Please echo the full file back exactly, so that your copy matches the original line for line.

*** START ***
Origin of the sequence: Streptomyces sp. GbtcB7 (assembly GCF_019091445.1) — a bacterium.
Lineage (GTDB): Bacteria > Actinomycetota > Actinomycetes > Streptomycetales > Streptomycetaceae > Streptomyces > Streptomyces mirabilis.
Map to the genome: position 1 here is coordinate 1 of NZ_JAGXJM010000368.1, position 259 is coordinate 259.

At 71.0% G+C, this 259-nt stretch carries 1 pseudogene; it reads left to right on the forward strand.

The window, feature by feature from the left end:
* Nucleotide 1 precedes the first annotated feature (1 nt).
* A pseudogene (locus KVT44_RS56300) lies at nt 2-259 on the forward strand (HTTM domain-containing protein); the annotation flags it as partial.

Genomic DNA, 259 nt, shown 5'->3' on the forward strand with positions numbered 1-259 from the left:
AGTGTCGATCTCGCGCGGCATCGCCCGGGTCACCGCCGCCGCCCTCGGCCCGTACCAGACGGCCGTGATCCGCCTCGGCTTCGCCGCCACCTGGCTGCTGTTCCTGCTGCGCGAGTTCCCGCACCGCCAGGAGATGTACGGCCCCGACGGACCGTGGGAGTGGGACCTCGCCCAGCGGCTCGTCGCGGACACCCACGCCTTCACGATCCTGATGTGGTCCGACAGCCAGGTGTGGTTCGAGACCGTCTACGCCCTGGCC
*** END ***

Origin of the sequence: Streptomyces sp. GbtcB7 (assembly GCF_019091445.1) — a bacterium.
Lineage (GTDB): Bacteria > Actinomycetota > Actinomycetes > Streptomycetales > Streptomycetaceae > Streptomyces > Streptomyces mirabilis.
Map to the genome: position 1 here is coordinate 1 of NZ_JAGXJM010000368.1, position 259 is coordinate 259.

At 71.0% G+C, this 259-nt stretch carries 1 pseudogene; it reads left to right on the forward strand.

The window, feature by feature from the left end:
* Nucleotide 1 precedes the first annotated feature (1 nt).
* A pseudogene (locus KVT44_RS56300) lies at nt 2-259 on the forward strand (HTTM domain-containing protein); the annotation flags it as partial.

Genomic DNA, 259 nt, shown 5'->3' on the forward strand with positions numbered 1-259 from the left:
AGTGTCGATCTCGCGCGGCATCGCCCGGGTCACCGCCGCCGCCCTCGGCCCGTACCAGACGGCCGTGATCCGCCTCGGCTTCGCCGCCACCTGGCTGCTGTTCCTGCTGCGCGAGTTCCCGCACCGCCAGGAGATGTACGGCCCCGACGGACCGTGGGAGTGGGACCTCGCCCAGCGGCTCGTCGCGGACACCCACGCCTTCACGATCCTGATGTGGTCCGACAGCCAGGTGTGGTTCGAGACCGTCTACGCCCTGGCC